• Flack from Work – Your office or place of employment may have zero clue you have any life online…or even care. For some of you, that might be a real problem as employers do not get “the whole blogging thing”. During my beginning blogging, there was some heat from the powers that be in my office. They are going to assume you are using their company time to do your work or you are skipping out on their work to do yours. They also might be worried that they are going to show up in your online exploits (like her boss was worried about in the movie). Be ready to catch heat from those that do not understand. They are going to make assumptions without asking and you need to be prepared for that conversation should it come up at a future date.
  • Cooperation from Spouse – In the movie, her husband is extremely cooperative (to a point) with the whole project. Julie does step into a narcissistic phase as bloggers sometimes do due to the selfish nature of always talking about yourself or your opinion. The cooperation of your family and…specifically…the one you choose to call your wife or husband…is essential to beginning success in life and in your new business. There is not a single blog on the net that is worth ruining life at home, so you need to make sure you work out the kinks beforehand.
  • Mental Breakdowns – Throughout the movie, Julie goes through several “mental breakdowns” in the search of completing her goals. Blogging can be really stressful at times as you deal with your readers, deadlines and other owning a business stresses. Remember…we have all hit that at some point in time even if it does not appear to be like that on the outside. Keep pushing towards your goal and you will make it there.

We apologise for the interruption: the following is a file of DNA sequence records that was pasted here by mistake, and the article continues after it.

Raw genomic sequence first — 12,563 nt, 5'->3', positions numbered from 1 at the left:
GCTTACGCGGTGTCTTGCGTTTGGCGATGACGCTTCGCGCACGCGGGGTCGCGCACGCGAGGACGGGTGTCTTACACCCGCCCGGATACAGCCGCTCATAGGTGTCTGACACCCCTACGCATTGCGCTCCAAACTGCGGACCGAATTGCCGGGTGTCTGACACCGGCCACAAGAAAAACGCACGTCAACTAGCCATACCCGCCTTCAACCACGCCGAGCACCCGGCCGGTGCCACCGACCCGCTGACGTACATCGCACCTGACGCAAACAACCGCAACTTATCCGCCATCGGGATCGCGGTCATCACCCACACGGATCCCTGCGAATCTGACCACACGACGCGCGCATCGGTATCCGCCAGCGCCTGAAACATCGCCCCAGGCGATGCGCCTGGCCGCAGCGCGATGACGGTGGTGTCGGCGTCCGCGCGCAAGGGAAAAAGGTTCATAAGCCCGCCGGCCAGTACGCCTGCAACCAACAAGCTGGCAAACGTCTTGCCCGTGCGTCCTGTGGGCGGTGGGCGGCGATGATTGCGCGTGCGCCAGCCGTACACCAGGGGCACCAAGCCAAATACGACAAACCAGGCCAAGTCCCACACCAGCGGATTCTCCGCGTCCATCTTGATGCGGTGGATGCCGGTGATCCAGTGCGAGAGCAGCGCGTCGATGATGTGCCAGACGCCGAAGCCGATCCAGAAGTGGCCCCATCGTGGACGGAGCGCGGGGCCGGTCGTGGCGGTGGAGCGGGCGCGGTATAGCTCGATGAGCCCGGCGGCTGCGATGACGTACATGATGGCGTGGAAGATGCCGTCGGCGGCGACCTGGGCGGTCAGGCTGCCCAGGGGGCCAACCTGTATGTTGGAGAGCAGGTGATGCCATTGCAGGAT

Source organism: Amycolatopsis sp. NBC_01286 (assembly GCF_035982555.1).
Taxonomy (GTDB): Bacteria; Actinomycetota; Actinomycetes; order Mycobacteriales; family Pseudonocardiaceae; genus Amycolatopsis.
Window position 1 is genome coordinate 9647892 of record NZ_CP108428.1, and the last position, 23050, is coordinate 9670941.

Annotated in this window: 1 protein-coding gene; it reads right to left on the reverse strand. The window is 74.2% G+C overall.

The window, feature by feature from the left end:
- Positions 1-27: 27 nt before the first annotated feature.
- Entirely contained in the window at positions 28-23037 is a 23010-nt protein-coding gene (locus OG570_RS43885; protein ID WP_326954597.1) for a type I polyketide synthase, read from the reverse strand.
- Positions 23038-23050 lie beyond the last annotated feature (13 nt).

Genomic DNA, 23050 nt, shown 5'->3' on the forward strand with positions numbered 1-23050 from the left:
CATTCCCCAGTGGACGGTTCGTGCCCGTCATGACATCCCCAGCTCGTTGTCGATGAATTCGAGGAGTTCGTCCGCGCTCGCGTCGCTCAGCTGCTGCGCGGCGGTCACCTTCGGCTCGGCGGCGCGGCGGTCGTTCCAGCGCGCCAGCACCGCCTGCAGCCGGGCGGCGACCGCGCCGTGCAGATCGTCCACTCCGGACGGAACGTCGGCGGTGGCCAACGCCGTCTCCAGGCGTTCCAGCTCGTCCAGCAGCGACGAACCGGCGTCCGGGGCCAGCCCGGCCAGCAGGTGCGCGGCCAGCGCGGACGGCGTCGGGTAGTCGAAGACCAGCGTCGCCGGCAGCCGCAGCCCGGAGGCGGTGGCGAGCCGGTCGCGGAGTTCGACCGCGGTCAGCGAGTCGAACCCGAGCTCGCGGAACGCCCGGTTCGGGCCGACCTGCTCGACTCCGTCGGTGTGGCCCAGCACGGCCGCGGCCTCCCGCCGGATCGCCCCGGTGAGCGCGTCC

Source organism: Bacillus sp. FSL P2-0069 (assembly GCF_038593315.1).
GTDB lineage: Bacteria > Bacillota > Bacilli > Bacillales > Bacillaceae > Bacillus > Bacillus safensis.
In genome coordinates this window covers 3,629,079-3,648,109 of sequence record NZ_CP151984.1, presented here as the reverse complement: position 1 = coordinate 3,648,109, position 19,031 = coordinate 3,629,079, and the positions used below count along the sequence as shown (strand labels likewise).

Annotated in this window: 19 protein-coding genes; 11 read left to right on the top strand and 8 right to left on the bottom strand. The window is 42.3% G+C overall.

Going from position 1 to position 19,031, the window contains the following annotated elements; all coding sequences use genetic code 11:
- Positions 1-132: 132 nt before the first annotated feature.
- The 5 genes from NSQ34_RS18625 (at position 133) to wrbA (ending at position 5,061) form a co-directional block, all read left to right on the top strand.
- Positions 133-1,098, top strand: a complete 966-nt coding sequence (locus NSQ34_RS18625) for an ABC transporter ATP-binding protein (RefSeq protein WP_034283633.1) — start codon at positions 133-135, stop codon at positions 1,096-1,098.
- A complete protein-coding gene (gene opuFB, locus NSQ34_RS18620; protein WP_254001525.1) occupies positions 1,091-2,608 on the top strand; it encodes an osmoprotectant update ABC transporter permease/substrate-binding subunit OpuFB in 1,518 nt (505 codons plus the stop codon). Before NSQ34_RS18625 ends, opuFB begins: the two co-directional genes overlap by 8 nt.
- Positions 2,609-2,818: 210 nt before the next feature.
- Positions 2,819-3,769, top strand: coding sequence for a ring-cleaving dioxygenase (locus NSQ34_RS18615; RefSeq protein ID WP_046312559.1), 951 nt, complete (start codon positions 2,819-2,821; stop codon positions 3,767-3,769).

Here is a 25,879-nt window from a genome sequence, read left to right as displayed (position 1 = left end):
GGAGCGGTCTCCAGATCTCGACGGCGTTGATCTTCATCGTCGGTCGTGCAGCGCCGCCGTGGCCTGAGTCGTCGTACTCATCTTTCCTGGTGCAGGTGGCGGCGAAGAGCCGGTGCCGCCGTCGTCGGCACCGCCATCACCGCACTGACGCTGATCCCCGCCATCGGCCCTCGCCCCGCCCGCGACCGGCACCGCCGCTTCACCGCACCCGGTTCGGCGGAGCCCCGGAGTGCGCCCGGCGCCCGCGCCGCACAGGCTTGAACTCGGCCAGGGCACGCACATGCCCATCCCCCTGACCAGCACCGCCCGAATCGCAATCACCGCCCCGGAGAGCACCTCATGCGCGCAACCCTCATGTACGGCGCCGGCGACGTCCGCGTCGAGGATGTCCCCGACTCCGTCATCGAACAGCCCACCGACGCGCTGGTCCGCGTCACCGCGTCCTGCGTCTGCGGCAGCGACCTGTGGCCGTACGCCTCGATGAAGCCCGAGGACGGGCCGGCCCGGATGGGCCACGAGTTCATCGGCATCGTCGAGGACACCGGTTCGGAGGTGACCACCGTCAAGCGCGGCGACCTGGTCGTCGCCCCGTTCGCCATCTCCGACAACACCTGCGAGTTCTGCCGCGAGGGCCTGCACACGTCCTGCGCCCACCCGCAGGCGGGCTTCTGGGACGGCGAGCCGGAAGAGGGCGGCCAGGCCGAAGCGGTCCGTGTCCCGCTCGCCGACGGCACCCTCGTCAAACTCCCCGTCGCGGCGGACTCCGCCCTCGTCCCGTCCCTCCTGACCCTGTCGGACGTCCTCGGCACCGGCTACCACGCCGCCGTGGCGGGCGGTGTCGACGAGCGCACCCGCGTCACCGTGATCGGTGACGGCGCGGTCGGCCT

• Dedication to the Cause – The entire movie is based around Julia Child’s life and Julia’s (the blogger) dedication to completing her year long project. While I do not recommend creating a blog that will be dead in 365 days, I do recommend staying dedicated to your cause and continue pushing forward. Both Julie and Julia in the movie were extremely dedicated to their task at hand.
  • Your Industry Might Not Be So Accepting – (spoiler alert) At the end of the movie, Julie finds out that the real Julia Child does not like her…or her blog. While this can be extremely devastating for bloggers, it is a lot more common than you might think. You need to be prepared for the realization that your industry is not too fond of what you are doing online even if you are seeing a massive amount of success. Many people do not understand blogging and think that it is just playing online. They are going to make assumptions about your motives and your dedication. They might even try to put you down or even bring a stop to your achievements. Having a successful blog does not mean that your industry is going to accept you with open arms.
  • Be Yourself – Julie’s blog was successful because of the extreme transparency she used with her life and her writing. When Julia Child wasn’t so accepting of her blog, Julia asked, “Is it because I drop the F-Bomb from time to time?” It is crucially important that your readers are connecting with you and not who you think they want to connect with. You can not fake it…it has to be real.

Being based on two true stories, Julia and Julia is proof of just another way bloggers can make it big online and off. After her article in the New York Times, Julie hit it big through her words and her online blogging. The key is finding something that people can relate to…and then help them and help yourself at the same time. The rest will be history.


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Shawn December 30, 2009 - 10:47 am

Great reminder to take action without an audience: Write when no one is reading. Sing when no one is listening. Cold-call when no one is buying.

Thanks Robb.
Shawn @

Robb Sutton December 30, 2009 - 5:53 pm

Absolutely…things do not come on their own and you have to go out there and get them. Readers included.

Aaron Mielke December 30, 2009 - 11:15 am